By Vicky Anscombe on 08 October 2015

If you have a skiing or snowboarding holiday booked, you’re probably counting down the weeks until it’s just you and the mountain.

However, don’t forget that you may remember your last holiday with crystal-clear accuracy, but there’s an excellent chance that your body has forgotten, and all the little muscles you’ll use so much haven’t received much TLC recently. We spoke to Chemmy Alcott about how to get your body lean, mean and fighting fit for the slopes.

Ski slope

Don’t overanalyse before 10.30am, especially if you have injuries

"If you feel a bit sore and stiff when you wake up, note your aches and pains, but you may find they disappear by 10.30am - so don’t immediately book a trip to the doctor or assume you need a trip to the physio before your trip. At this point, it’s important to loosen your muscles up and gain flexibility - foam rolling will help you build this and make sure that you’re as supple as possible. It’s all about being aware of your body. I have metal in my leg and a fused neck, so until 10.30 it’s normal for me to have some niggles.

Chemmy jumping

"I think yantra mats are a good idea; they’ve got small acupressure points, and help address any issues which you might have in your back. If you’ve been sitting at your desk at work, hunched over, a yantra mat will help to soothe your muscles. They’re quite cheap, too."

Look at how you can build up your core strength

"If you’re working in an office, see if you can swap your chair for an exercise ball. This will help tighten your abs and help you balance - it also works the deep inner core muscles, which are often forgotten. These are called the transverse abs, and they’re used a lot during skiing and snowboarding. Even while you’re just sitting and working, you can switch on the right muscles.

Chemmy stretching

"A lot of people just think that once you have defined, strong abs, that’s it, but it’s not; I used to have a six-pack, but my inner core was very weak."

Get your nutrition sorted out

"Now is the time to build up immunity, as you’ll need it when you’re on the slopes. As winter approaches, you want to have a slightly higher percentage of body fat to keep you warm, so it’s time to stop the fruit and salad diet which you might have stuck to throughout the summer. You want to start eating lots of green, leafy vegetables and increasing your intake of wholegrains and protein.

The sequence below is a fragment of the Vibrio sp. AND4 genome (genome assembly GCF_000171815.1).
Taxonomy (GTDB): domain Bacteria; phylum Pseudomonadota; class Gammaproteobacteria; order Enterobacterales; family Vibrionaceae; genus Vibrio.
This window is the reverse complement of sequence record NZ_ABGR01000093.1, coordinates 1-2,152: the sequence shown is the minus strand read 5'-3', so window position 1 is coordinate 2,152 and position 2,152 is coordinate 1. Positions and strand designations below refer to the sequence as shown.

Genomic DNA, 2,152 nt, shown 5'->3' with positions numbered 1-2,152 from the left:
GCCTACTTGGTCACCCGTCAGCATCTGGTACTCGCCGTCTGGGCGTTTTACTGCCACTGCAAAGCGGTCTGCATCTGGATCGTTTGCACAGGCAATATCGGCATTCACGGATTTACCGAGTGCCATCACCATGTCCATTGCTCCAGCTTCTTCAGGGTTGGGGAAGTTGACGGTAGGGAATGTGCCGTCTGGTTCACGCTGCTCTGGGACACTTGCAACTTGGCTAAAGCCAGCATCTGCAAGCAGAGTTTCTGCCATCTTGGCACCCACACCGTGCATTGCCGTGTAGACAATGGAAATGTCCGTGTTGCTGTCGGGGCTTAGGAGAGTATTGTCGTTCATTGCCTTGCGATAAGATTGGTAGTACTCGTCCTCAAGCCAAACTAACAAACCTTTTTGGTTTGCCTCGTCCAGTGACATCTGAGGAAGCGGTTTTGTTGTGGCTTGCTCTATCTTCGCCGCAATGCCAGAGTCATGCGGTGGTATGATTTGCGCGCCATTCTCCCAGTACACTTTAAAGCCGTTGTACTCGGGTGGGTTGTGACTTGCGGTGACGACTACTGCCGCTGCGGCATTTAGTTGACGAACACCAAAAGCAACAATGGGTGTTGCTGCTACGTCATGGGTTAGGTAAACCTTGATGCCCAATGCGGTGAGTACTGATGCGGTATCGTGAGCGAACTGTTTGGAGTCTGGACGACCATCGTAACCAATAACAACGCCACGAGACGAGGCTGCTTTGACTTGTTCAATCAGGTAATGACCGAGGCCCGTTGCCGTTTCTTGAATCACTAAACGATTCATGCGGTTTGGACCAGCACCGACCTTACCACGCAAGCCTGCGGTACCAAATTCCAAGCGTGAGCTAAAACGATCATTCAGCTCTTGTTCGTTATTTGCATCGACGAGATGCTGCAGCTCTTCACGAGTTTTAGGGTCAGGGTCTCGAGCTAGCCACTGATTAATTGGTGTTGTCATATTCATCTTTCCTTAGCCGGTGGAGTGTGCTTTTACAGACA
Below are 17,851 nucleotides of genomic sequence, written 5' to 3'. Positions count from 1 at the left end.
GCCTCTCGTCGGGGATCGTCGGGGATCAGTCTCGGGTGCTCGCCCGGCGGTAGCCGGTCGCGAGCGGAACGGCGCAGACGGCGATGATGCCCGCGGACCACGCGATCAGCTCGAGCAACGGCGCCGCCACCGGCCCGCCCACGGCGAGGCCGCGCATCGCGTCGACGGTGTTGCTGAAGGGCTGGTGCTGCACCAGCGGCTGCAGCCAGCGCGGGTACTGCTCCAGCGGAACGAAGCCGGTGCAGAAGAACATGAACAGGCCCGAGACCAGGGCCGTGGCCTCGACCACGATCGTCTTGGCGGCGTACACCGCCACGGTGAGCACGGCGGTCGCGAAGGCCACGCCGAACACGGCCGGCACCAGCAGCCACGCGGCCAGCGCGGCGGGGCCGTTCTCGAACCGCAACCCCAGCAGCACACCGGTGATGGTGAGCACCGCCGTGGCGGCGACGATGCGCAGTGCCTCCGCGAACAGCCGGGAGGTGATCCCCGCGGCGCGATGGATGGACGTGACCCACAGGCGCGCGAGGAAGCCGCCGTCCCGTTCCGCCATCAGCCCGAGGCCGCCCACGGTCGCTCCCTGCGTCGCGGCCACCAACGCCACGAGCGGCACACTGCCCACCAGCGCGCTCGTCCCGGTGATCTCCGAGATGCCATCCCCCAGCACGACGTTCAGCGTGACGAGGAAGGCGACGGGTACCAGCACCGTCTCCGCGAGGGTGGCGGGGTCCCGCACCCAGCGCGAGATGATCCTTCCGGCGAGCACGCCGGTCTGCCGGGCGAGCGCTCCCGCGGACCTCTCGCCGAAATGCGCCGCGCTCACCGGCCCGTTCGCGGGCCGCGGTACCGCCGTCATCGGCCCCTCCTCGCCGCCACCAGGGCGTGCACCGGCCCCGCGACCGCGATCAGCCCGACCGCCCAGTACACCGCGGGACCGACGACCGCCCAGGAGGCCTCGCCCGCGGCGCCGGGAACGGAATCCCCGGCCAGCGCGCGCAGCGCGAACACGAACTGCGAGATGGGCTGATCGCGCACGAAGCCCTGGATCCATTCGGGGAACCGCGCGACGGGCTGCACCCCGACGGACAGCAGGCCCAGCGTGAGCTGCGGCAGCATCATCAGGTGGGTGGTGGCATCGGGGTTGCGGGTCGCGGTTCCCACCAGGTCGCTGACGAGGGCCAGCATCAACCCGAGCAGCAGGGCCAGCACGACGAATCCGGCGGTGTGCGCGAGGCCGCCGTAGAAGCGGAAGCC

"If you want to watch your weight, then cut down on the booze - although there are a few health benefits associated with one or two gin and tonics. I launched my own gin with Lakes Distillery in September last year; I’m definitely not averse to a tipple!"

Chemmy with gin

Practise as much as you can in the UK

It’s important that you get as much practice in as possible before you travel, and the best way to do that is to find an indoor slope. If you live near a snow dome, that’s brilliant, but otherwise, a dry ski slope will do. It’s a bit harder on a dry ski slope, but that’s good - it just means that when you hit the slopes, you might find it slightly easier than you remember."

Take stock of your equipment

"Now is the time to get your skis serviced and check that your boots fit; over the summer, your feet can swell, so it’s a good idea to get them used to your ski boots again. I sometimes watch TV in mine; spending a few hours wearing them will help them remould round your feet.


"Getting your skis serviced is also hugely important - you’ll need the edges sharpened and wax applied. If you don’t take care of your skis, you’ll struggle for the first few days - especially if you’ve booked a break around Christmas or NYE. This is when the snow is still very slick and there’ll be patches of ice, so you’ll need sharp edges for a good grip."

Images: Supplied

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